45. THE WALLACE COLLECTION.
STATIONS. Bond Street, on the Central London Railway, is + mile to the south; Baker Street, on the Metropolitan Railway and the Bakerloo Tube, is + mile to the north. OMNIBUSES. No. 153 plies along Mandeville Pl., 1 minutes east of the Gallery; No. 53 along Wigmore St., a few minutes south; Nos. 2, 13, 23 30, 48, 74, and 123 ply along Baker St., a few minutes west.
ADMISSION. The collection is open daily (except on Christmas Day, Christmas Eve, and Good Friday) from 10 to 5 (Sunday 2-5). On Tuesday and Friday a charge of 6d. is made. LECTURER on Saturday, at 12, other week-days (Wednesday excepted) at 3.
CATALOGUES. Official catalogues of the Pictures and Drawings (text and illustrations; 3/9). Pictures and Drawings (illustrations; 2/6), the European Arms and Armour (Parts 1 and 2, 2/; Part 3 in preparation), and the Oriental Arms and Armour (6d.), photographs of paintings, drawings, and objects of art (1/-2/), and picture-postcards are on sale at the catalogue-stall.
BOOKS. M. H. Spielmann, 'The Wallace Collection in Hertford House' (1900); A. G. Temple, 'The Wallace Collection' (Paintings), 1902; A. L. Baldry, 'The Wallace Collection at Hertford House' (1904); Emile Molinier, 'The Wallace Collection' (objets d'art), 1903; Philip Hendy, ' Hours in the Wallace Collection ' (1926).
The Wallace Collection occupies Hertford House, on the north side of Manchester Square, once the residence of the Marquises of Hertford and afterwards that of Sir Richard Wallace (died 1890) and of Lady Wallace (died 1897). This priceless collection is the most important single collection in London for the lover of art in its various manifestations; in the choiceness and variety of its contents it resembles and even rivals the Chateau of Chantilly in France. Not its least charm is its arrangement, the beautiful furniture, porcelain, sculptures, and innumerable small works of ornamental art being admirably exhibited in the rooms containing the paintings. Among the 766 Paintings, Water Colours, and Drawings in the collection, the French School, from the 16th to the 19th century, and the Dutch School are especially well represented; the former more fully than in any other British public gallery. There are also important examples of the Flemish School of the 16th and 17th century and of the great English portrait-painters of the 18th century, besides a few choice specimens of Italian, Spanish, and German painting. The magnificent collections of French Furniture (mainly of the 18th century) and of Sevres Porcelain have few rivals. On the ground-floor is a rich collection of European Arms and Armour, supplemented by an Oriental section. Of smaller works of art there are collections, more or less extensive but all richly repaying study, of Miniatures, Wax Reliefs, Enamels, Ivories, Snuff Boxes, Glass, Sculptures, and Medals.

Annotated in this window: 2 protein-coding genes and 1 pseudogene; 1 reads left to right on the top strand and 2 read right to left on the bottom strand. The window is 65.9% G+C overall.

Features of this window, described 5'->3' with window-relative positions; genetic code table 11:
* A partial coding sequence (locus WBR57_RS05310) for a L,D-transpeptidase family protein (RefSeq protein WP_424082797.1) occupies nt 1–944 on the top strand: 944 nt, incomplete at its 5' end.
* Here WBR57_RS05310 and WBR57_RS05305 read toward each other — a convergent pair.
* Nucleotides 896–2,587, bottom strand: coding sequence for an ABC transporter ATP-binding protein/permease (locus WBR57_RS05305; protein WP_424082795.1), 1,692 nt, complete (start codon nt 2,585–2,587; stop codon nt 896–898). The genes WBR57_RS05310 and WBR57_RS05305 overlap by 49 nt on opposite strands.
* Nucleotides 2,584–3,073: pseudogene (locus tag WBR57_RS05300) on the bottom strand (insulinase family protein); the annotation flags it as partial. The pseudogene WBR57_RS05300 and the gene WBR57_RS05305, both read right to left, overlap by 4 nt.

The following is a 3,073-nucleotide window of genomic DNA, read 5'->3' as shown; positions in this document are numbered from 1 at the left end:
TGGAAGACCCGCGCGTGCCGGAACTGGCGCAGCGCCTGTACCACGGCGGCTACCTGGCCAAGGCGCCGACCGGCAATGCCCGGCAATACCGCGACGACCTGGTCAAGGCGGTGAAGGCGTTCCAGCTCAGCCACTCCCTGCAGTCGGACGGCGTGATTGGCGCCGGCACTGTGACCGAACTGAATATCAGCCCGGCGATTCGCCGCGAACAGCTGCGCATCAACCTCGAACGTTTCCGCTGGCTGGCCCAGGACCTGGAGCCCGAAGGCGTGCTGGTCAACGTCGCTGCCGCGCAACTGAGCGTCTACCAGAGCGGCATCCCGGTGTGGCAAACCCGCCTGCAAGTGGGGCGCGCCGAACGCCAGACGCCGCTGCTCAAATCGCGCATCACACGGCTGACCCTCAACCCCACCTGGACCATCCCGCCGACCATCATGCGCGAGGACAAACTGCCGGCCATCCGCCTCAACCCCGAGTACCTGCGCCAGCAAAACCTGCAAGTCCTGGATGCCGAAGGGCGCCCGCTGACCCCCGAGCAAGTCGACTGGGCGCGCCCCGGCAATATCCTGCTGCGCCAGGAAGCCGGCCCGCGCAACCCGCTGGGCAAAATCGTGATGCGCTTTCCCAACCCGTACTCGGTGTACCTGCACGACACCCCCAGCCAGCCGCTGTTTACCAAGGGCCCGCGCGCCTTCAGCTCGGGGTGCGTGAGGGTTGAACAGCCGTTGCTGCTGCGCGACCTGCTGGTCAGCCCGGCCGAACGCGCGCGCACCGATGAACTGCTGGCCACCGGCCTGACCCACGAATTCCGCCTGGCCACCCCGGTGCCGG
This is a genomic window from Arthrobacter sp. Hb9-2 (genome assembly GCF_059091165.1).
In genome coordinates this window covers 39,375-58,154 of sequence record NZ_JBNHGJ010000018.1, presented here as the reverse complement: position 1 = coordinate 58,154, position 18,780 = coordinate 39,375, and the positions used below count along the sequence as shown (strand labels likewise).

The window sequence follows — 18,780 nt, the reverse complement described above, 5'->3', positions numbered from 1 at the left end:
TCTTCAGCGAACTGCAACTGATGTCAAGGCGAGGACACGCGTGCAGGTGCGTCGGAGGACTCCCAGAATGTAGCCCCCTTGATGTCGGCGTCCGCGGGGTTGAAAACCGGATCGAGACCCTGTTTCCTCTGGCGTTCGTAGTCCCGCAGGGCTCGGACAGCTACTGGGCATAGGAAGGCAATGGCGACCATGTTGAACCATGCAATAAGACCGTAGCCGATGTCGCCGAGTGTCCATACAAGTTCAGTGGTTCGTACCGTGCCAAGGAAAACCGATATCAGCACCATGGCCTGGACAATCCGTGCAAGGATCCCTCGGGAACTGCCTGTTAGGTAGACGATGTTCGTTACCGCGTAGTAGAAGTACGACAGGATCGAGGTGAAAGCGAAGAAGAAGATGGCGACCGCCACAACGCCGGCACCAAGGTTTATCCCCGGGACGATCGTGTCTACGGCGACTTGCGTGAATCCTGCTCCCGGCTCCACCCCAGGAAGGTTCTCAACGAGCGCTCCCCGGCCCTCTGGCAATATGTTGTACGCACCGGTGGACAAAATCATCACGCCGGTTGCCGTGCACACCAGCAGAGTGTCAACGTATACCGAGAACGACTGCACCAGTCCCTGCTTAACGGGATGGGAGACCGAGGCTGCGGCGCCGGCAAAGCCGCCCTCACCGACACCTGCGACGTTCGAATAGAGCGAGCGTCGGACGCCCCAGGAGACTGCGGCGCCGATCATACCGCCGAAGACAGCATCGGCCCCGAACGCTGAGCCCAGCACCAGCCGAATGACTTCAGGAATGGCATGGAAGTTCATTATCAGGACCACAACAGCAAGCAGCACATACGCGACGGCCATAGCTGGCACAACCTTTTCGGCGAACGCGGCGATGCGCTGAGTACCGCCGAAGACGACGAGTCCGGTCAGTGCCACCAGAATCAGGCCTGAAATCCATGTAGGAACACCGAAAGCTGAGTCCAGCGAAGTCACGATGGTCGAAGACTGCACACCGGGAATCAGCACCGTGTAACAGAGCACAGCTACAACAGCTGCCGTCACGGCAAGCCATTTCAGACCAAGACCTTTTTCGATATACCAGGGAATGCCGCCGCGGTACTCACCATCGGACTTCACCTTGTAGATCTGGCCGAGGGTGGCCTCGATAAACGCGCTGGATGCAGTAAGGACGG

The collection was formed mainly by the fourth Marquis of Hertford (1800-70), who resided chiefly in Paris. His father, the third Marquis, figures as the Marquis of Steyne in Thackeray's 'Vanity Fair' and as Lord Monmouth in Disraeli's 'Coningsby'; but the identification of Hertford House (then Manchester House) with the Gaunt House of 'Vanity Fair' is improbable. The fourth Marquis bequeathed the collection to Sir Richard Wallace (1818-90), who removed it to London, added to it the collection of arms and armour, besides many pictures and Renaissance works of art, and changed the name of the house to Hertford House. In 1897 the priceless collection was bequeathed to the nation by Lady Wallace; the house was purchased for ï¿½80,000 by parliament, and converted into the present gallery, which was opened in 1900. The director is S. J. Camp, F.S.A.